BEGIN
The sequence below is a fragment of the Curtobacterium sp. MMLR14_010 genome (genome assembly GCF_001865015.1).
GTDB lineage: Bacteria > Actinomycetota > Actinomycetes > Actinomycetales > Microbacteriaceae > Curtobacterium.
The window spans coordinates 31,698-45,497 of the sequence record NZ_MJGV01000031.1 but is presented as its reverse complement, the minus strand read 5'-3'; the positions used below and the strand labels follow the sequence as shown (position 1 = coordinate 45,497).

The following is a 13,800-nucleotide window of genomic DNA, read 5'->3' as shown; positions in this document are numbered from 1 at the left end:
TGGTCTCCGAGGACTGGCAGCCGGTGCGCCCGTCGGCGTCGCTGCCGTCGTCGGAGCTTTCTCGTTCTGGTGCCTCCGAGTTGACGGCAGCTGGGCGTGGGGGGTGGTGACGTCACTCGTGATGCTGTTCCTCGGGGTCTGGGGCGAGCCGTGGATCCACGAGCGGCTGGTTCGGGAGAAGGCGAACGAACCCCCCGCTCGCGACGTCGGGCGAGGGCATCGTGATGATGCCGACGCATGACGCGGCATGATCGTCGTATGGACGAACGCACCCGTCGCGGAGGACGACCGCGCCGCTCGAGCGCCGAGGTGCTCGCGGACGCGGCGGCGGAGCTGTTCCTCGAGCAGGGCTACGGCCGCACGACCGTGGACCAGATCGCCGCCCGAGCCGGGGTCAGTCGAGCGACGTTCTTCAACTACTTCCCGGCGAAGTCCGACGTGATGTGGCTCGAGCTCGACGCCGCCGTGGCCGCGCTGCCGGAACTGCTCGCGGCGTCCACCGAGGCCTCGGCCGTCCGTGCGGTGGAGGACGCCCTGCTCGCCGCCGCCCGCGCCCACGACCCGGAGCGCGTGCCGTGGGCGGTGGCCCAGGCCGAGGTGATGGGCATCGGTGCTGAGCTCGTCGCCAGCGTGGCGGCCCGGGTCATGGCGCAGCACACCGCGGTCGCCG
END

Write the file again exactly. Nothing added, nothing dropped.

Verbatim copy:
The sequence below is a fragment of the Curtobacterium sp. MMLR14_010 genome (genome assembly GCF_001865015.1).
GTDB lineage: Bacteria > Actinomycetota > Actinomycetes > Actinomycetales > Microbacteriaceae > Curtobacterium.
The window spans coordinates 31,698-45,497 of the sequence record NZ_MJGV01000031.1 but is presented as its reverse complement, the minus strand read 5'-3'; the positions used below and the strand labels follow the sequence as shown (position 1 = coordinate 45,497).

The following is a 13,800-nucleotide window of genomic DNA, read 5'->3' as shown; positions in this document are numbered from 1 at the left end:
TGGTCTCCGAGGACTGGCAGCCGGTGCGCCCGTCGGCGTCGCTGCCGTCGTCGGAGCTTTCTCGTTCTGGTGCCTCCGAGTTGACGGCAGCTGGGCGTGGGGGGTGGTGACGTCACTCGTGATGCTGTTCCTCGGGGTCTGGGGCGAGCCGTGGATCCACGAGCGGCTGGTTCGGGAGAAGGCGAACGAACCCCCCGCTCGCGACGTCGGGCGAGGGCATCGTGATGATGCCGACGCATGACGCGGCATGATCGTCGTATGGACGAACGCACCCGTCGCGGAGGACGACCGCGCCGCTCGAGCGCCGAGGTGCTCGCGGACGCGGCGGCGGAGCTGTTCCTCGAGCAGGGCTACGGCCGCACGACCGTGGACCAGATCGCCGCCCGAGCCGGGGTCAGTCGAGCGACGTTCTTCAACTACTTCCCGGCGAAGTCCGACGTGATGTGGCTCGAGCTCGACGCCGCCGTGGCCGCGCTGCCGGAACTGCTCGCGGCGTCCACCGAGGCCTCGGCCGTCCGTGCGGTGGAGGACGCCCTGCTCGCCGCCGCCCGCGCCCACGACCCGGAGCGCGTGCCGTGGGCGGTGGCCCAGGCCGAGGTGATGGGCATCGGTGCTGAGCTCGTCGCCAGCGTGGCGGCCCGGGTCATGGCGCAGCACACCGCGGTCGCCG